God gives them the victory He promised but it was at quite a cost, on both sides. I wonder how it would have been different if they had consulted God BEFOR they committed to this course of action. It’s like telling God your plans and expecting Him to go along with them; even bless them. I’ve heard it said, “If you want to make God laugh, tell Him your plans.”
The people are finally satisfied that the perpetrators have been punished. “So all who fell that day of Benjamin were 25,000 men who drew the sword, all of them men of valor. But 600 men turned and fled toward the wilderness to the rock of Rimmon and remained at the rock of Rimmon four months. And the men of Israel turned back against the people of Benjamin and struck them with the edge of the sword, the city, men and beasts and all that they found. And all the towns that they found they set on fire.” (verses 47-48).
Our next story starts with the people making a promise AGAIN before asking for God’s direction. I wonder if that is the main point the Holy Spirit wants us (me) to take from today’s story. I’ve heard it said, “It is easier to get forgiveness than permission” but that’s not true. Yes. God will forgive you of your mistakes but they bring consequences with them. When I get out ahead of God I find a LOT MORE landmines to step on than if I wait and follow in His footsteps. NEITHER journey is trouble free but the second offers a LOT better chance of actual success.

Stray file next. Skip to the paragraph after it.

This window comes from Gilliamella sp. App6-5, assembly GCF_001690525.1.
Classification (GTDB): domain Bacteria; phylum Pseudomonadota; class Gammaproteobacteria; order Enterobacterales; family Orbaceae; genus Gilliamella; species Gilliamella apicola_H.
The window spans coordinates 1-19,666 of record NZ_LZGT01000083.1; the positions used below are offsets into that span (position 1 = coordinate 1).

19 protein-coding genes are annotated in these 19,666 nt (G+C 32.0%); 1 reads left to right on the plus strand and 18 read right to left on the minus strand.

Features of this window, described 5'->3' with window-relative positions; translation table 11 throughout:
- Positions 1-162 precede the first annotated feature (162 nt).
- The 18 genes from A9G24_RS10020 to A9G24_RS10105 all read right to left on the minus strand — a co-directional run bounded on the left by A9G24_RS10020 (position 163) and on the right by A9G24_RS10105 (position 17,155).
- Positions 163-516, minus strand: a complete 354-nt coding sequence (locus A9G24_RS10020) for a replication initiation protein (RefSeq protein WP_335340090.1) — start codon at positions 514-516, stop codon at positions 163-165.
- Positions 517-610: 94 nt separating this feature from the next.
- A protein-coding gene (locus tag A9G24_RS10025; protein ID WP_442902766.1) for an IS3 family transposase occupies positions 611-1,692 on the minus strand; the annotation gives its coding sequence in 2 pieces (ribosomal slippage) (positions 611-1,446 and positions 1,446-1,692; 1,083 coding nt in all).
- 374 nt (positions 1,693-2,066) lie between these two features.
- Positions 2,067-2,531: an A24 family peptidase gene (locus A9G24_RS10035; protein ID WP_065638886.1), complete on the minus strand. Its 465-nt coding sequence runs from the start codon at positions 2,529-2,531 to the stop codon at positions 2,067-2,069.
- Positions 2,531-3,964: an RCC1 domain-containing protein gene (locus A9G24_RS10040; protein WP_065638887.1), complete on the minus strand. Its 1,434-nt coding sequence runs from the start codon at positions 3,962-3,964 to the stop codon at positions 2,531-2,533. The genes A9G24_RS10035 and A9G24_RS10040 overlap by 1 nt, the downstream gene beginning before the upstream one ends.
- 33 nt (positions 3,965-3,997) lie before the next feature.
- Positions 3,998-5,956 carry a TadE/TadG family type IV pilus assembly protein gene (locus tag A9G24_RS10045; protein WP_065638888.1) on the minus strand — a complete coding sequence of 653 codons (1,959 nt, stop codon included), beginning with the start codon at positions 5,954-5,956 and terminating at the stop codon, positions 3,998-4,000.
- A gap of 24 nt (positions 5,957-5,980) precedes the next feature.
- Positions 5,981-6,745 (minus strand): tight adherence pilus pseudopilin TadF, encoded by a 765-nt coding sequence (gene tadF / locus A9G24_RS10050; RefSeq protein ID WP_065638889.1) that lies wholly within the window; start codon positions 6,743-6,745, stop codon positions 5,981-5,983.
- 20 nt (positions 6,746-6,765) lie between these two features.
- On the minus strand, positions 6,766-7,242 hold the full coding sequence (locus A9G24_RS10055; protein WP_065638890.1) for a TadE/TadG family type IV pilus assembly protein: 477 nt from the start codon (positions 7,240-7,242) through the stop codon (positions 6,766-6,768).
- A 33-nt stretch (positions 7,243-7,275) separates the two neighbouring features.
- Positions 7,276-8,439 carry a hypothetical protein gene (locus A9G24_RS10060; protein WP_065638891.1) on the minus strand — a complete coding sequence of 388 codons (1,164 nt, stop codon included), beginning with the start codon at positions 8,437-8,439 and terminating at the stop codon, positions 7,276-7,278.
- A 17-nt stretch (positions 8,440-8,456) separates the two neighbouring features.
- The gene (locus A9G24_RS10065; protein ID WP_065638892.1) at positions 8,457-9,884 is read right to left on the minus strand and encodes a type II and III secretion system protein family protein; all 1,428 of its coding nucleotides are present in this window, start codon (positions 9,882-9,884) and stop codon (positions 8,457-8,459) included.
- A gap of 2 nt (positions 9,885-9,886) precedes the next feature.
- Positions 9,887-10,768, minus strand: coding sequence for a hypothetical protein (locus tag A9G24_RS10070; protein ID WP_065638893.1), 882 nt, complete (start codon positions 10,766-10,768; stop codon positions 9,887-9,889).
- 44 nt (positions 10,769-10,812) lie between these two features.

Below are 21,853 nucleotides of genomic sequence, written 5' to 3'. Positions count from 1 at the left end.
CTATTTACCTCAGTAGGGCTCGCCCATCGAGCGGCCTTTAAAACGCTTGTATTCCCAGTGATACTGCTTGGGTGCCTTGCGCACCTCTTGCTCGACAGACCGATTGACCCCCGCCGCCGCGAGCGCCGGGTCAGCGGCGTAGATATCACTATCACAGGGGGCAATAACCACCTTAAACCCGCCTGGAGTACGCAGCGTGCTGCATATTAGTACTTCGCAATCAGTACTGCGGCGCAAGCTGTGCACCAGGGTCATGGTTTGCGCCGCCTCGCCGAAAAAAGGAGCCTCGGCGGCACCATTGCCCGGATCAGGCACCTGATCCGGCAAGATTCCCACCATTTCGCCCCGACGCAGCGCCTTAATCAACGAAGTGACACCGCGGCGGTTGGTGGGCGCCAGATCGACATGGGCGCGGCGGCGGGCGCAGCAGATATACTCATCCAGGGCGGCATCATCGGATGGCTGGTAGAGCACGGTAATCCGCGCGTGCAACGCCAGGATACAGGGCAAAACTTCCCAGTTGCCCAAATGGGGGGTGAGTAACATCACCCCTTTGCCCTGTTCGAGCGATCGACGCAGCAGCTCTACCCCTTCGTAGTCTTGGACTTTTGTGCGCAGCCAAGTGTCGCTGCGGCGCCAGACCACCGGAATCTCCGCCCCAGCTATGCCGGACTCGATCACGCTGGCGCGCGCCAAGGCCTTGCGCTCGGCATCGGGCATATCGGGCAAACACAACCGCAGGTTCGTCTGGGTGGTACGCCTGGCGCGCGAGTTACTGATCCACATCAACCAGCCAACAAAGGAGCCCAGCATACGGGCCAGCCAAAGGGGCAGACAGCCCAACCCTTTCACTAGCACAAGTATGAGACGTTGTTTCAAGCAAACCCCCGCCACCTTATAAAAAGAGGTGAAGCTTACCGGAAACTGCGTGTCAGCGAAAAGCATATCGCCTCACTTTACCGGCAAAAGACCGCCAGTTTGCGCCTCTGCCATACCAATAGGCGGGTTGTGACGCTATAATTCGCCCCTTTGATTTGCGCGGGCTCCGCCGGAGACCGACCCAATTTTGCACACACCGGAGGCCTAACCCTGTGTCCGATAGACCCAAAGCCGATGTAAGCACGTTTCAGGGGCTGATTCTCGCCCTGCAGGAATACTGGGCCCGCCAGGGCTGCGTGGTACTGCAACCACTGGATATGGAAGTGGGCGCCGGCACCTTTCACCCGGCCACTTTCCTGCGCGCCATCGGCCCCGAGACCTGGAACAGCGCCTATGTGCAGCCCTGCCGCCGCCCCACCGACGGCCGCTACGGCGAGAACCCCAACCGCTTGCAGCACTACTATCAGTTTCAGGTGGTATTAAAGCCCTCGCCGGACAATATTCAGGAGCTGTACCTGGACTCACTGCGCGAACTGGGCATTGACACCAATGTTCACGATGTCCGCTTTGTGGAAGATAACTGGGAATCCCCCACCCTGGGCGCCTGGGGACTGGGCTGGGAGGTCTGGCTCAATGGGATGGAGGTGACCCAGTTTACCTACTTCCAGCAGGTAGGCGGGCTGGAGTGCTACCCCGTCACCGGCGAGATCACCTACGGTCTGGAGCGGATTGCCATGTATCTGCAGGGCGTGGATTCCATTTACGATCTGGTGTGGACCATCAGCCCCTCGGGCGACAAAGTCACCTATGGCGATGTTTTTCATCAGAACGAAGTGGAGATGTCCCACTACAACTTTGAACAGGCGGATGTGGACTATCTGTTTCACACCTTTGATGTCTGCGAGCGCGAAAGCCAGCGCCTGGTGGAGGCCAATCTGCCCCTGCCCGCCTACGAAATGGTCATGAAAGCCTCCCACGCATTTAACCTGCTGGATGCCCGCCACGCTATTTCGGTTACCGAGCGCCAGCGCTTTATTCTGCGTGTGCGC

Father God, thank You for dealing with the men who violated and abused this woman. There was little protection for the women of bible times. Their societies didn’t value them as they should. Some societies still don’t value women as You do. I pray for these women. I pray they will see how You value them.
Jesus demonstrated that value to many women He encountered in His walk on earth. The world didn’t value them at that time but He did. He had compassion on the woman found in adultery. He elevated Mary, Lazarus’ sister’s, story to be told with His own. He felt the grief of a widow who had lost her only son and restored him to her. He didn’t condemn the woman who touched him and received healing from her continual flow for 12 years, even though the law said she was unclean. His last act before His death on the cross was to put His mother into the hands of someone He trusted to care for her. The first person He spoke to after His resurrection was a Mary Magdalene. He NEVER forbade them to learn from Him or treated them with kindness.
More than the “justice” done in the battle of Your story, THESE are the things I pray for every woman on earth. Thank You Father for the country I live in that treats women this way.